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Notes on the Bible, by Albert Barnes, [1834], at

Proverbs Chapter 17

Proverbs 17:1

pro 17:1

Sacrifices - The feast accompanied the offerings Pro 7:14. Part of the victims were burned upon the altar, the rest was consumed by the worshipper and his friends. The "house full of sacrifices" was therefore one abounding in sumptuous feasts.

Proverbs 17:2

pro 17:2

The "servant," it must be remembered, was a slave, but (as in such cases as Gen 15:2; Sa2 16:4) might succeed to the inheritance.

Proverbs 17:3

pro 17:3

Wonderful as is the separation of the pure metal from the dross with which it has mingled, there is something yet more wonderful in the divine discipline which purifies the good that lies hid, like a grain of gold, even in rough and common natures, and frees it from all admixture of evil. Compare Mal 3:2; Pe1 1:7.

Proverbs 17:4

pro 17:4

The two clauses describe two phases of the mutual affinities of evil. The evil-doer delights in lies, the liar in bad words.

Proverbs 17:5

pro 17:5

He that is glad at calamities - A temper common at all times as the most hateful form of evil; the Greek ἐπιχαιρεκακία epichairekakia. The sins spoken of in both clauses occur also in Job's vindication of his integrity Pro 31:13, Pro 31:29.

Proverbs 17:6

pro 17:6

The reciprocity of good in sustained family relationships. A long line of children's children is the glory of old age, a long line of ancestors the glory of their descendants.

Proverbs 17:7

pro 17:7

The margin renderings are more literal and give greater emphasis. What is pointed out is not the unfitness of lying lips for the princely-hearted, but the necessity of harmony, in each case, between character and speech.

Proverbs 17:8

pro 17:8

A half-satirical description of the power of bribery in palaces and among judges. The precious stone (literally as in the margin) is probably a gem, thought of as a talisman, which, "wherever it turns," will ensure "prosperity" to him who, being the possessor, has the power to give it.

Proverbs 17:9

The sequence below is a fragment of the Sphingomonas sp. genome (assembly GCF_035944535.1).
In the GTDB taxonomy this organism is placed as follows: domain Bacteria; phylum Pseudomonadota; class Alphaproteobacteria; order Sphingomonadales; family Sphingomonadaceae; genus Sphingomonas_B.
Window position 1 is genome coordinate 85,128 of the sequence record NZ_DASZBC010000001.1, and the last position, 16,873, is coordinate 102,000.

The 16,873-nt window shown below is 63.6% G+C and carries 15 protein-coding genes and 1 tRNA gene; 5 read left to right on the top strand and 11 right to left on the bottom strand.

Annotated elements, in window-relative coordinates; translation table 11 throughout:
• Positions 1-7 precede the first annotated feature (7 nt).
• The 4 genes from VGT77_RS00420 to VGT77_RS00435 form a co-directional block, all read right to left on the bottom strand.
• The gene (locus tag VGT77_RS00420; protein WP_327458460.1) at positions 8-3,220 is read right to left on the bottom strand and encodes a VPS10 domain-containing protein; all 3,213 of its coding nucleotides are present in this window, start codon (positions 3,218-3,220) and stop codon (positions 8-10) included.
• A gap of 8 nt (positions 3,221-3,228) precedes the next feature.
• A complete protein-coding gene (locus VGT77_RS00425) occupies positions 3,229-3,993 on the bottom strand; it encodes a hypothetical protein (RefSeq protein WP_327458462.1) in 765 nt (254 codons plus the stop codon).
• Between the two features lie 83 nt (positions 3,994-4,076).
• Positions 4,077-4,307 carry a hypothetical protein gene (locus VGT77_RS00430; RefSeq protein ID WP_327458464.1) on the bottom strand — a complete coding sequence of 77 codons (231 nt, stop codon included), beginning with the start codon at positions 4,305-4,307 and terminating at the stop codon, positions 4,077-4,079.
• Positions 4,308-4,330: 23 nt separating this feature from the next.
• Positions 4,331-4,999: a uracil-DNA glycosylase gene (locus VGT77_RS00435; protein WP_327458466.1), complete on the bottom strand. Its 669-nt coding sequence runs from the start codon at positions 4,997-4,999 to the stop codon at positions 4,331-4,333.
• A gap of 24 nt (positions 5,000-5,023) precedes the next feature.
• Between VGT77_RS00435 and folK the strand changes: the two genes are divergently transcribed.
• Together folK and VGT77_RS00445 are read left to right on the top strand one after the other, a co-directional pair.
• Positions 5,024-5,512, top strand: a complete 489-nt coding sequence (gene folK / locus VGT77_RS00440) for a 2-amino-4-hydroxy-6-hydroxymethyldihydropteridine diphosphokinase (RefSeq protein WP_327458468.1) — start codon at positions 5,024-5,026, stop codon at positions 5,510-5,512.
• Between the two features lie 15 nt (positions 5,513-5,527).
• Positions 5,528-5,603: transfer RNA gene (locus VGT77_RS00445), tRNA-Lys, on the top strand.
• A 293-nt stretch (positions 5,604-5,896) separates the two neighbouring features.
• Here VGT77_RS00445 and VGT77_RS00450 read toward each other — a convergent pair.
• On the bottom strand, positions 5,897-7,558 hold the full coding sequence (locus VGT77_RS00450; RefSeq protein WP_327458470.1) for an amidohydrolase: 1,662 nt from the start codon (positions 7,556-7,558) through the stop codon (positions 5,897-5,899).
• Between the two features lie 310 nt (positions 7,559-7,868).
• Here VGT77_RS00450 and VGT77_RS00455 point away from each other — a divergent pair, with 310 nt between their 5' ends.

pro 17:9

Seeketh love - i. e., Takes the course which leads to his gaining it.

He that repeateth a matter - The warning is directed against that which leads a man to dwell with irritating iteration on a past offence instead of burying it in oblivion.

Separateth very friends - Better, alienateth his chief friend. The tale-bearer works injury to himself.

Proverbs 17:11

pro 17:11

The proverb expresses the reverence of the East for the supreme authority of the king. The "cruel messenger" is probably the king's officer despatched to subdue and punish. The Septuagint renders it: "The Lord will send a pitiless Angel."

Proverbs 17:12

pro 17:12

The large brown bear of Syria, in her rage at the loss of her whelps, was to the Israelites the strongest type of brute ferocity. Compare Sa2 17:8; Kg2 2:24.

Proverbs 17:14

pro 17:14

The figure is taken from the great tank or reservoir upon which Eastern cities often depended for their supply of water. The beginning of strife is compared to the first crack in the mound of such a reservoir. At first a few drops ooze out, but after a time the whole mass of waters pour themselves forth with fury, and it is hard to set limits to the destruction which they cause.

Before it be meddled with - literally, "before it rolls, or rushes forward."

Proverbs 17:15

pro 17:15

People need to be warned against an unjust acquittal, no less than against unjust condemnation. The word "justifieth" has its forensic sense, "to declare righteous," to acquit.

Proverbs 17:16

pro 17:16

More literally: Why is there a price in the hand of a fool? Is it to get wisdom when he has no heart for it? No money will avail without the understanding heart.

Proverbs 17:17

pro 17:17

Some take the proverb to describe (as in Pro 18:24) the "friend that sticketh closer than a brother:" and render: At all times, a friend loveth, but in adversity he is born (i. e., becomes) a brother.

Proverbs 17:18

pro 17:18

Compare the marginal reference. Since nothing is nobler than the self-sacrifice of the true friend Pro 17:17, so nothing is more contemptible than the weakness which allows itself to be sacrificed for the sake of worthless associates.

In the presence of his friend - i. e., "On behalf of" or "to his friend for some third person."

Proverbs 17:19

pro 17:19

He that exalteth his gate - i. e., Builds a stately house, indulges in arrogant ostentation.

Proverbs 17:22

pro 17:22

Doeth good like a medicine - Better, worketh a good healing. Omit "like."

Proverbs 17:23

pro 17:23

The words "out of the bosom," from the fold of the garment, rather than from the bag or girdle in which money was usually carried, possibly point to the stealthiness with which the "gift" (or, bribe) is offered to the judge.

Proverbs 17:24

pro 17:24

Before him - Set straight before his eyes as the mark to which they look. Others, following the Septuagint and Vulgate, interpret the verse, Wisdom is seen in the clear, stedfast look of the wise man as contrasted with the wandering gaze of the fool.

Proverbs 17:25

pro 17:25

Compare Pro 17:21. Here is added a reference to the sorrow which the folly of a child brings especially to the mother.

Proverbs 17:26

pro 17:26

Nor to strike ... - Better, and to strike the noble (in character rather than in rank) is against right. Compare Joh 18:28.

Proverbs 17:27

pro 17:27

Better, A man of calm (or noble) spirit is a man of understanding.

Proverbs 17:28

pro 17:28

Is esteemed - Or, "is" (simply). The maxim would imply that silence is in any case good.

Next: Proverbs Chapter 18